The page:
- Kings Cross to Hull
- Kings Cross to Harrogate
- Kings Cross to Lincoln
- Kings Cross to Middlesbrough
- Kings Cross to Sunderland
- Liverpool Street to Lowestoft
- Liverpool Street to Norwich via Ely
- Ipswich to Cambridge
- Ipswich to Peterborough
- Paddington to Oxford, Newbury and Bedwyn
- St. Pancras to Ashford, Hastings and Eastbourne
- London Bridge to Uckfield
- Assorted Branch Lines to Barrow, Felixstowe, Greenford, Maidenhead, Marlow, Windermere and Yarmouth
On many of these lines, IPEMUs could run as soon as they are built or modified from existing trains!
If anybody doubts the concept, it could be proven on the Gospel Oak to Barking Line in North London.
So how does electrification figure in George Osborne’s statement?
Note these points!
- Electrification cuts carbon emmissions.
- Electric trains are faster and more efficient.
- Electrification needs to be done all over the country, so a lot of areas will benefit.
- It looks like there are upwards of thirty Class 387 trains, that have nowhere to go! But fitted with batteries they do!
- Using battery trains means that the costs and disruption of electrification are reduced.
If electrification is enabled using battery trains, it will be the biggest rabbit any Chancellor has ever pulled!
Some think I’m wrong about battery trains and believe they will never catch on! But none of the doubters are engineers or physicists, and perhaps more importantly none rode the amazing Class 379 BEMU, when it was being trialled last year in Essex.
I have just searched for battery trains and found this article on the Rail Journal web site entitled Battery-Electric Trains For Japan’s Oga Line. This is said.
EAST Japan Railway Company (JR East) has announced plans to carry out trials with ac battery-electric multiple units (BEMUs) on the 26.6km Oga Line in Japan’s northern Akita prefecture from Spring 2017.
But this is not an experiment, as this is said later.
The Oga Line will be the second line on the JR east network to benefit from BEMU operation, following the introduction of EV-E301 series trains on the Karasuyama Line in Tochigi Prefecture in March 2014.
If the Japanese use BEMU (IPEMU in the UK!) technology in daily service, it can’t be their version of Mickey Mouse! The train is called an EV-E301, and looks a professional train, even if a bit spartan for use in the UK.
I just wonder when George Osborne makes his Autumn Statement today, will he be announcing new battery-electric trains or IPEMUs for all?
In my view, it’s the only way to electrify large parts of the UK and reduce the costs of electrification!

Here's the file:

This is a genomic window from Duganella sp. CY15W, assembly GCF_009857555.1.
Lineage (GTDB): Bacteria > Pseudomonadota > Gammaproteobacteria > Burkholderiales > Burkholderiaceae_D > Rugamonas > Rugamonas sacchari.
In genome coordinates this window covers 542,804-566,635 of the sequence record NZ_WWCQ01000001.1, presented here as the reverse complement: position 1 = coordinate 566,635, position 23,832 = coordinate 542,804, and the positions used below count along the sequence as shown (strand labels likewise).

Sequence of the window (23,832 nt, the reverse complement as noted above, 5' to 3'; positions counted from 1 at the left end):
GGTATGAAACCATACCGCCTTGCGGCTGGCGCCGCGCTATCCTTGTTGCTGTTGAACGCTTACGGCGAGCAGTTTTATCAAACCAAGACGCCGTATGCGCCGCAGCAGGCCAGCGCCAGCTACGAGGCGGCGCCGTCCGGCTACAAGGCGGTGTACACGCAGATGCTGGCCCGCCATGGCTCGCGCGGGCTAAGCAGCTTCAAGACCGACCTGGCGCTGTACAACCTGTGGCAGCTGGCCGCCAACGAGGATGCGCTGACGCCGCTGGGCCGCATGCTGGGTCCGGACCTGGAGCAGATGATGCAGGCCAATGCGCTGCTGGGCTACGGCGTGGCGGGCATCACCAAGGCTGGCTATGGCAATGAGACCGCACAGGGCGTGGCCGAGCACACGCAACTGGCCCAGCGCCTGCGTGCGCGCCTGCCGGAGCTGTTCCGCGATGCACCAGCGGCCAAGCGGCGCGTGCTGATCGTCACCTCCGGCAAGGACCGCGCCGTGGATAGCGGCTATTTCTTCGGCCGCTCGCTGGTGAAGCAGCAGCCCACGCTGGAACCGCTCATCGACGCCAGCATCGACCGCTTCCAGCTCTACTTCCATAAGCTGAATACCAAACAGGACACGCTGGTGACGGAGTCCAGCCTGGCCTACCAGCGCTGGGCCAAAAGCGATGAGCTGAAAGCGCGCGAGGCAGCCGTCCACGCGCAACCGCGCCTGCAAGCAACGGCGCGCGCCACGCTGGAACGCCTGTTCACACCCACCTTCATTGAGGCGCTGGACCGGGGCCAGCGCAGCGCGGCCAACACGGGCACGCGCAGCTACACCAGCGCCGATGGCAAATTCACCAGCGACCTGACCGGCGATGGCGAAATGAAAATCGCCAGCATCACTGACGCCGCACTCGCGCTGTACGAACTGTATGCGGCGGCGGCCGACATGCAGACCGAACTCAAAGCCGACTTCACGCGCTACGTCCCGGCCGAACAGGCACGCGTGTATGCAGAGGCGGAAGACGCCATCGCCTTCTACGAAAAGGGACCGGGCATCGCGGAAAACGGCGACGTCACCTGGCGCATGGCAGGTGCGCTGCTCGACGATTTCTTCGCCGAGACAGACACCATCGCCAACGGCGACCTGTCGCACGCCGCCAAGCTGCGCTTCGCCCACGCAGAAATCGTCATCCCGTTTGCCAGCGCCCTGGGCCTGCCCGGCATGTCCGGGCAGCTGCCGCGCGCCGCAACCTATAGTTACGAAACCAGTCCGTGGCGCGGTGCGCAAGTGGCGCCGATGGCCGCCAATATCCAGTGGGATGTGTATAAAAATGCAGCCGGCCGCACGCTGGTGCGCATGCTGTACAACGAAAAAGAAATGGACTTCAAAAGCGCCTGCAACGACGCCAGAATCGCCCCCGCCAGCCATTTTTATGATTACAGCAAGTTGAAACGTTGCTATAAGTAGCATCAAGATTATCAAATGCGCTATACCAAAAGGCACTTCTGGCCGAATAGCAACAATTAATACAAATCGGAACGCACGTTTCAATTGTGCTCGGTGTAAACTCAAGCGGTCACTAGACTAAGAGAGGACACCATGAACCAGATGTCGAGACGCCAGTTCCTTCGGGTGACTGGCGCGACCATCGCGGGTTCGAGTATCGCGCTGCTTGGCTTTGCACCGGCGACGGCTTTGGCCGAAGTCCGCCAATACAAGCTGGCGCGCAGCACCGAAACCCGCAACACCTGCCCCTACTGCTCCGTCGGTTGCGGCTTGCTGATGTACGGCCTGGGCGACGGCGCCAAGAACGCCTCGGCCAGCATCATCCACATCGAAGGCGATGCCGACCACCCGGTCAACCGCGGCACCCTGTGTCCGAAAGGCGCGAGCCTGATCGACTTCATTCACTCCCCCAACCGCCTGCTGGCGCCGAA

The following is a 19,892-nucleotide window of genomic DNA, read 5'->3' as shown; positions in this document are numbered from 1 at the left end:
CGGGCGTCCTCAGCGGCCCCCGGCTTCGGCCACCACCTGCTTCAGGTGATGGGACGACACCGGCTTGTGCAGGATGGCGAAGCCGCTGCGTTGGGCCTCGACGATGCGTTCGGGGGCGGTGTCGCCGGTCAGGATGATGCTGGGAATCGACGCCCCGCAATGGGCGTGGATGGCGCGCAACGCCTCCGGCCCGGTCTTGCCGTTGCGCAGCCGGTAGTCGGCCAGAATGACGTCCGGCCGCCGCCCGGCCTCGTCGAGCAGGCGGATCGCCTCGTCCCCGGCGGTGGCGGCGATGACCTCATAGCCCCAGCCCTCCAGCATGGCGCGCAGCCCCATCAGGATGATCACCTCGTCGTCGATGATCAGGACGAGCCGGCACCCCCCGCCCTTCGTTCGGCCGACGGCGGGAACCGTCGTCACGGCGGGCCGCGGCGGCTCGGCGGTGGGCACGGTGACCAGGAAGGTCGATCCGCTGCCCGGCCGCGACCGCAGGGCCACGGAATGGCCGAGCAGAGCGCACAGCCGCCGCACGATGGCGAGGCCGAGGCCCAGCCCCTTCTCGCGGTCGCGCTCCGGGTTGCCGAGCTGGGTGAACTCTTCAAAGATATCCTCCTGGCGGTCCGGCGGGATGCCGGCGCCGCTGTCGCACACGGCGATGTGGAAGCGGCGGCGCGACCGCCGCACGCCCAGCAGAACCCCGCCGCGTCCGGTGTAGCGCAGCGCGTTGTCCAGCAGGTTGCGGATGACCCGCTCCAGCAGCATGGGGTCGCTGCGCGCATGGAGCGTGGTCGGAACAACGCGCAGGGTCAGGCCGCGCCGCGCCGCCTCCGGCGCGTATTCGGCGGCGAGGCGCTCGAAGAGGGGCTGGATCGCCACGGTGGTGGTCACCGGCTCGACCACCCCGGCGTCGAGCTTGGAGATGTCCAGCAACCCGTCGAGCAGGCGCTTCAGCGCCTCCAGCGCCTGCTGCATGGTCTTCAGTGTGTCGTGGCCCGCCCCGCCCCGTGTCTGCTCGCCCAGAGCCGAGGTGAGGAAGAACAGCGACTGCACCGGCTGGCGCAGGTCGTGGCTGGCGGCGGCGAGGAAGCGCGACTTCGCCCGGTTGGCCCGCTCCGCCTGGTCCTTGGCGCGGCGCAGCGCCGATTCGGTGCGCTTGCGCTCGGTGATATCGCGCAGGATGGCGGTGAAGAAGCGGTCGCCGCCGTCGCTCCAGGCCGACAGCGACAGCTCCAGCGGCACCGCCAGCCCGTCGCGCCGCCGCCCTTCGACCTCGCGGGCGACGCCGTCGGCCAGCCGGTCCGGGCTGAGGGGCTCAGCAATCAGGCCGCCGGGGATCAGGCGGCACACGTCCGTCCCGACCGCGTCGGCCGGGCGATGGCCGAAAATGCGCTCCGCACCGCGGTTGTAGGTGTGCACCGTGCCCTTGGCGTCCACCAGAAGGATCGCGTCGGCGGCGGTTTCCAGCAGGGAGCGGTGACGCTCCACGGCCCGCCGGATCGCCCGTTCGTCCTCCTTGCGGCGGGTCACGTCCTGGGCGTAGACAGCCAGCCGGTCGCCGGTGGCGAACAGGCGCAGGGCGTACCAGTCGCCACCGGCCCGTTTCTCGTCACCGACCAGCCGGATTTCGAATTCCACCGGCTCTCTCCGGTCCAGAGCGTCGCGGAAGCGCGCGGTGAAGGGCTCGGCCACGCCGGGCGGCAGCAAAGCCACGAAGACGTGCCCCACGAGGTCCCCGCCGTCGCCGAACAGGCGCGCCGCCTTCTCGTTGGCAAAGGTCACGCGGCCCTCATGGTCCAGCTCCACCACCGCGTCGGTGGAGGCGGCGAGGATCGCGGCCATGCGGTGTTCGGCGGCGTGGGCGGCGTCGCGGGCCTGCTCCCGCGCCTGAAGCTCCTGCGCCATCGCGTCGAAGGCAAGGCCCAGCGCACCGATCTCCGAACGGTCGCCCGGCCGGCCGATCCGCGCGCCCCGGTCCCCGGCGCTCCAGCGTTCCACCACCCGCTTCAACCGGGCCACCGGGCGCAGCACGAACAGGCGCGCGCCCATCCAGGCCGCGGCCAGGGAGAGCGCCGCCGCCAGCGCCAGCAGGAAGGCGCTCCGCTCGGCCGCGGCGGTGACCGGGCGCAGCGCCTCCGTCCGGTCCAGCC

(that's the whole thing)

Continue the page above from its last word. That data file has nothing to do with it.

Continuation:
There are over fifty Community Rail Partnerships in the UK. This is an extract from the Wikipedia entry.
The Association of Community Rail Partnerships (ACoRP) supports its fifty or so member CRPs and also offers assistance to voluntary station friends groups that support their local stations through the station adoption scheme. Since 2005 the Department for Transport has formally designated a number of railway lines as community rail schemes in order to recognise the need for different, more appropriate standards than are applied to main line railway routes, and therefore make them more cost effective.
As the numbers keep increasing, I suspect that central and regional government, local authorities, passengers rail companies and staff, think they are a good idea.
Today’s in some ways surprising news, is that London is to get its first Community Rail Partnership in Hounslow. Sewvn stations are involved on the Hounslow Loop Line.
This article in Rail Technology Magazine gives more details of the partnership.
How many more Community Rail Partnerships will London embrace in the next few years?
On of my Google Alerts picked up this article from www.financialmagazin.com which is entitled How Analysts Feel About Torotrak plc After Today’s Huge Increase?
Torotrak is an engineering company behind some kinetic energy recovery systems, that are seen in motor sport like Formula One. But the technology also has applications in the general motor industry to save fuel and we all know the hole VW has dug for itself.
But could the rise in the share price be driver by the big event happening tomorrow – The Chancellor’s Autumn Statement?
Probably not, but Torotrak’s system might be part of a suitable energy storage system for an Independently Powered Electrical Multiple Unit or IPEMU.
One of George Osborne’s biggest problems is funding the electrification of the railways, as if we are to modernise this country, then most rail lines need to be electrified or at least provided with modern trains.
I believe that the IPEMU is one solution to reduce costs, by avoiding the horrendous problems and costs of putting up the wires.
So will George go for it?
I say rises, as the pub at Denmark Hill Station is called The Pheonix.
When I last took photos before the upgrade, it was rather a mass of scaffolding.
But look at it now!
I took these pictures as I came home today.
It’s certainly one of the better middle-sized stations in London.